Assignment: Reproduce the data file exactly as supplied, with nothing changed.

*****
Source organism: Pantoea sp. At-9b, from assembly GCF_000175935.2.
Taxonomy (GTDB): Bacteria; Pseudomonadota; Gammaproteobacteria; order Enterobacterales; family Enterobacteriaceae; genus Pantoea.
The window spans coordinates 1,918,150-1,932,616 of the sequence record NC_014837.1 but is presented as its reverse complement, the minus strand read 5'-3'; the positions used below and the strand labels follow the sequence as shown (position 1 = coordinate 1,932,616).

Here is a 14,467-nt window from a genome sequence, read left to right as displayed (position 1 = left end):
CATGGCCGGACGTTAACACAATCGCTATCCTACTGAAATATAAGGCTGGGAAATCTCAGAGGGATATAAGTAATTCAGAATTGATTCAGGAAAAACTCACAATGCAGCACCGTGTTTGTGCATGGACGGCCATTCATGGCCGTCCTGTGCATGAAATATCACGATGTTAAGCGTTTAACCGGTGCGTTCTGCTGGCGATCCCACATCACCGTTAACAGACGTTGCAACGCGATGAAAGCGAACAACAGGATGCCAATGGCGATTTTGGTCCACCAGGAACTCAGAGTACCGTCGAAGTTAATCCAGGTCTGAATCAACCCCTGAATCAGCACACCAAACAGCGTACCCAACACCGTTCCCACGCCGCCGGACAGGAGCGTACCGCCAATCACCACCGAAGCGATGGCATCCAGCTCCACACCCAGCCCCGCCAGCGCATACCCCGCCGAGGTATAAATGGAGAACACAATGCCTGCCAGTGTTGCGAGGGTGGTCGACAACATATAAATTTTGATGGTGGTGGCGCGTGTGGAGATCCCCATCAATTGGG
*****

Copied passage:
Source organism: Pantoea sp. At-9b, from assembly GCF_000175935.2.
Taxonomy (GTDB): Bacteria; Pseudomonadota; Gammaproteobacteria; order Enterobacterales; family Enterobacteriaceae; genus Pantoea.
The window spans coordinates 1,918,150-1,932,616 of the sequence record NC_014837.1 but is presented as its reverse complement, the minus strand read 5'-3'; the positions used below and the strand labels follow the sequence as shown (position 1 = coordinate 1,932,616).

Here is a 14,467-nt window from a genome sequence, read left to right as displayed (position 1 = left end):
CATGGCCGGACGTTAACACAATCGCTATCCTACTGAAATATAAGGCTGGGAAATCTCAGAGGGATATAAGTAATTCAGAATTGATTCAGGAAAAACTCACAATGCAGCACCGTGTTTGTGCATGGACGGCCATTCATGGCCGTCCTGTGCATGAAATATCACGATGTTAAGCGTTTAACCGGTGCGTTCTGCTGGCGATCCCACATCACCGTTAACAGACGTTGCAACGCGATGAAAGCGAACAACAGGATGCCAATGGCGATTTTGGTCCACCAGGAACTCAGAGTACCGTCGAAGTTAATCCAGGTCTGAATCAACCCCTGAATCAGCACACCAAACAGCGTACCCAACACCGTTCCCACGCCGCCGGACAGGAGCGTACCGCCAATCACCACCGAAGCGATGGCATCCAGCTCCACACCCAGCCCCGCCAGCGCATACCCCGCCGAGGTATAAATGGAGAACACAATGCCTGCCAGTGTTGCGAGGGTGGTCGACAACATATAAATTTTGATGGTGGTGGCGCGTGTGGAGATCCCCATCAATTGGG